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Stacy Lightfoot , Vice President of College & Career Success Initiatives, Public Education Foundation, Public Education Foundation, TN, speaks before a congressional panel.

Stacy Lightfoot, the vice president of college and career success at the Public Education Foundation, spoke to Congress on Wednesday about providing guidance and support for low income and first generation college students on their way to completing their degree of choice. 

Lightfoot herself grew up in a low income, single parent home, where statistics suggest that she could have ended up in a low wage job and without a college degree. 

However, Lightfoot credits the efforts of her mother and college counselor in getting her into DePauw University.

"She was my translator," she said of counselor Susan Street. "Because of the knowledge of one advocate, the trajectory of my life has changed,"

In her Congressional testimony Lightfoot used the examples of two students — one who graduated from college and one who did not — to suggest the best way to guide low income and first generation students toward a college degree. 

"A lot of our low income, under represented students don't plan financially for their education and they rely on federal and state funds to do that," Lightfoot said.

During her testimony, she suggested that while students had access to information such as extracurricular activities and classes offered, they did not have sufficient data on long-term student outcomes, job placement rates, loan default rates and financial aid policies.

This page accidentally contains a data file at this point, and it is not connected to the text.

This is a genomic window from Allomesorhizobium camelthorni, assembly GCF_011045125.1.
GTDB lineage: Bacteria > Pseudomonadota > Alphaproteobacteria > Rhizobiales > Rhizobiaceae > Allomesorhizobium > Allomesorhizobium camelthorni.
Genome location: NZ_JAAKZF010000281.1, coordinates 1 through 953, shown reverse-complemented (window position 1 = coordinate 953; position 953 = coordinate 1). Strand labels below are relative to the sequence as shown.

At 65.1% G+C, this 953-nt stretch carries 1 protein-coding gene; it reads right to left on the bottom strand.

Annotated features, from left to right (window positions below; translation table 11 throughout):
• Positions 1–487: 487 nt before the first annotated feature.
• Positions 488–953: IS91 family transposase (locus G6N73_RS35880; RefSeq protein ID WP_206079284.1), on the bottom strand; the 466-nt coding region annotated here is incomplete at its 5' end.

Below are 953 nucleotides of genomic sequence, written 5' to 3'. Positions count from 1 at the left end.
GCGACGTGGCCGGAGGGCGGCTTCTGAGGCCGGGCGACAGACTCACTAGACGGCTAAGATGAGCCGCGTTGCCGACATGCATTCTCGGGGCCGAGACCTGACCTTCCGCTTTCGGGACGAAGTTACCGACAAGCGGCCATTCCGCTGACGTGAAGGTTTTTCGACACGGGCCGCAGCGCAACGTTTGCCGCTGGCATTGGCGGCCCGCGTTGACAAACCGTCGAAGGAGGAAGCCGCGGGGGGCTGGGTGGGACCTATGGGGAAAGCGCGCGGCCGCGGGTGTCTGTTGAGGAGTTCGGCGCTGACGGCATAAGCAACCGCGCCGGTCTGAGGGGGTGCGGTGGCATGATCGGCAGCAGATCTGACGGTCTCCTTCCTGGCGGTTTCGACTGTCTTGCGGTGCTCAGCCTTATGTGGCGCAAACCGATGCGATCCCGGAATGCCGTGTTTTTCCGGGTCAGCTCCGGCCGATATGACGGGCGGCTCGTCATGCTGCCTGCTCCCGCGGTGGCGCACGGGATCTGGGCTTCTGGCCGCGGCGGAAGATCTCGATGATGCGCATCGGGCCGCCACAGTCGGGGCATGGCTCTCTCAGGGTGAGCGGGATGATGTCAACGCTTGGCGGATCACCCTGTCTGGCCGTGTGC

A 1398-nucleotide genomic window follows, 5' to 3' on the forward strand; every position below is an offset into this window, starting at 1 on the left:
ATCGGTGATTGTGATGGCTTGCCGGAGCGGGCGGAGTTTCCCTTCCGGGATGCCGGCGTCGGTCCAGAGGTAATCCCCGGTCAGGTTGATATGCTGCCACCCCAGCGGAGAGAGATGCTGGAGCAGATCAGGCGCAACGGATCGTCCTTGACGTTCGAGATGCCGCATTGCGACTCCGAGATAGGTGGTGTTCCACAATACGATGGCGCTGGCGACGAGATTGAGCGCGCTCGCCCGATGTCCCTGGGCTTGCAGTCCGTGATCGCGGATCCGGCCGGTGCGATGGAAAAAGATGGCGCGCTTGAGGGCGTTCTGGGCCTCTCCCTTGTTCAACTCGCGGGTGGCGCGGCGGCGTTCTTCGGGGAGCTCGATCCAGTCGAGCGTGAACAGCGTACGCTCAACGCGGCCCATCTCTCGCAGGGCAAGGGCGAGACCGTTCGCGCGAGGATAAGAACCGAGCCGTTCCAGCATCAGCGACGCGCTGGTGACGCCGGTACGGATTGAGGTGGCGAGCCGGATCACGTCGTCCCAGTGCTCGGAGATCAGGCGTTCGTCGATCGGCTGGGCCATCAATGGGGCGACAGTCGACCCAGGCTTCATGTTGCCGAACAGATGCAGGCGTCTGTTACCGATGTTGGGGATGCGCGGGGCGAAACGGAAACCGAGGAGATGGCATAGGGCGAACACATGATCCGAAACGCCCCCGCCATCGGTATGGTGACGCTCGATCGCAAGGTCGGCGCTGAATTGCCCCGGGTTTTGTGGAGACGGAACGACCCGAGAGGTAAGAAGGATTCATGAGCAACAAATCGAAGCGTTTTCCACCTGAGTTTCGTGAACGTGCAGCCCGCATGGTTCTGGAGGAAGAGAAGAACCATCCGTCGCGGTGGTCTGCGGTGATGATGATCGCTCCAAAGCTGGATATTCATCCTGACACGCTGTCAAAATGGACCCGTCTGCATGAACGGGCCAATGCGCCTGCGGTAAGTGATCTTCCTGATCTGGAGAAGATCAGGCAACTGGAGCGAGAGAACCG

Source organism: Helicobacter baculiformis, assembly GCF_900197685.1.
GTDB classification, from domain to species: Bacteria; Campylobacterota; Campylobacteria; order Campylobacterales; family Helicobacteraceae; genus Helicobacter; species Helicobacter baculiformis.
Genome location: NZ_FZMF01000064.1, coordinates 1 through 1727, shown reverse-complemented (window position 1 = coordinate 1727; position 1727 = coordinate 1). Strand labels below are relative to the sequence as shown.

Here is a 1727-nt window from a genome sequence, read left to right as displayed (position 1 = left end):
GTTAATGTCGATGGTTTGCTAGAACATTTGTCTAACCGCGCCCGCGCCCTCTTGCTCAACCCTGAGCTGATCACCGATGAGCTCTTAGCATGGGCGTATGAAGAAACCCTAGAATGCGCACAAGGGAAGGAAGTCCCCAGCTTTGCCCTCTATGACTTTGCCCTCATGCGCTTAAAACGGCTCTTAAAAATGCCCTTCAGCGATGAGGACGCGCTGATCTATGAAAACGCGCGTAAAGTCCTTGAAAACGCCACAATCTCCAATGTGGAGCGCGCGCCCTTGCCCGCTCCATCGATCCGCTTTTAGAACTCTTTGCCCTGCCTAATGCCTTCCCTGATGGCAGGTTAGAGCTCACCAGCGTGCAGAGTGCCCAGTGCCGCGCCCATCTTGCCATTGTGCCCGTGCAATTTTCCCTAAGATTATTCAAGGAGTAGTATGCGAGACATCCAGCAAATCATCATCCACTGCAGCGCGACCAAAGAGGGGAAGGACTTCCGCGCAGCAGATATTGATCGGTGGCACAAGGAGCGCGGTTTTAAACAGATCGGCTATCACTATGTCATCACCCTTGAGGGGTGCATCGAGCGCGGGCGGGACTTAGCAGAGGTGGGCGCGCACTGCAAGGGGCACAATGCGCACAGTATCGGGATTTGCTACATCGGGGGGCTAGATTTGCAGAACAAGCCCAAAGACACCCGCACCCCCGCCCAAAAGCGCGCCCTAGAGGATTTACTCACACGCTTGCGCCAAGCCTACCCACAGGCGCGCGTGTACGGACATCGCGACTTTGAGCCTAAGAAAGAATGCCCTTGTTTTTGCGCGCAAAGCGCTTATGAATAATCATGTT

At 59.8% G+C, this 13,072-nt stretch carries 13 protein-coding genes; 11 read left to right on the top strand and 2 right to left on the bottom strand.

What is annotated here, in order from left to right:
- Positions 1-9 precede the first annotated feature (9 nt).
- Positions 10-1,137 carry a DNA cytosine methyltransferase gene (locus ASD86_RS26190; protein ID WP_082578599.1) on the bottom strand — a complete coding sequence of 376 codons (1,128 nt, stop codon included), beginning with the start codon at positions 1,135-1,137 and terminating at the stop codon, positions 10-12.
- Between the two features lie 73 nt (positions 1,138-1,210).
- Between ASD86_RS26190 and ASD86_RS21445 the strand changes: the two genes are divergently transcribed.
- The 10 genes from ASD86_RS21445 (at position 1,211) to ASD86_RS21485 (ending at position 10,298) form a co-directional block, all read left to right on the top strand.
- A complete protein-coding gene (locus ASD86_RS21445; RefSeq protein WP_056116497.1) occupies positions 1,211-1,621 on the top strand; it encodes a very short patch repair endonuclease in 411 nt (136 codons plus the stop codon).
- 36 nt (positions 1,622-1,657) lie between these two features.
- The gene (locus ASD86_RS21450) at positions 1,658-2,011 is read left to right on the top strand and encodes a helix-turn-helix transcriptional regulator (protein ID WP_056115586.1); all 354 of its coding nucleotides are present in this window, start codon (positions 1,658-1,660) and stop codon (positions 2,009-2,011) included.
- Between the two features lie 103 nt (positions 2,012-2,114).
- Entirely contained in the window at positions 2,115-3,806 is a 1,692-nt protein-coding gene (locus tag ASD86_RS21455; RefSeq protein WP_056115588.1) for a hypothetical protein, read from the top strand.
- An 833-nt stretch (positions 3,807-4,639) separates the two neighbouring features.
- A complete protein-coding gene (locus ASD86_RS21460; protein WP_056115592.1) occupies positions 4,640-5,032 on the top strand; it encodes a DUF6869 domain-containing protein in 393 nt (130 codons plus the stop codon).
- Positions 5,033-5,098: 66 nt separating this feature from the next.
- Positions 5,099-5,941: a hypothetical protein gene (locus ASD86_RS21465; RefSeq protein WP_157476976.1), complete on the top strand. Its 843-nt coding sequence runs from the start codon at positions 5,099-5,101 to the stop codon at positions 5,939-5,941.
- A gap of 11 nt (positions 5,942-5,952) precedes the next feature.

She also applauded efforts to simplify the Free Application for Federal Student Aid, or FAFSA, long criticized as an over-complicated document that discourages low-income students from applying for aid. 

"These data are central to helping students select the best fit institution where they are most likely to succeed and graduate," she said.

Lightfoot may know a thing or two about counseling students. In 2011, she received the national "Counselors That Change Lives" award from a national group. She also coordinates a program that brings 60 Hamilton County high school students to The University of the South for a three-day intensive college experience, including sessions with admissions experts, financial aid counseling and a taste of the college experience. 

Lightfoot, a graduate from the Chattanooga School for the Arts and Sciences, received her degree in communications and theater from DePauw University. 

In addition to her work in the education field, she has also served on a number of local boards, including ArtsBuild, the Chattanooga Food Bank, Chattanooga Room in the Inn, the Ronald McDonald House, the Urban League of Chattanooga and WTCI. 

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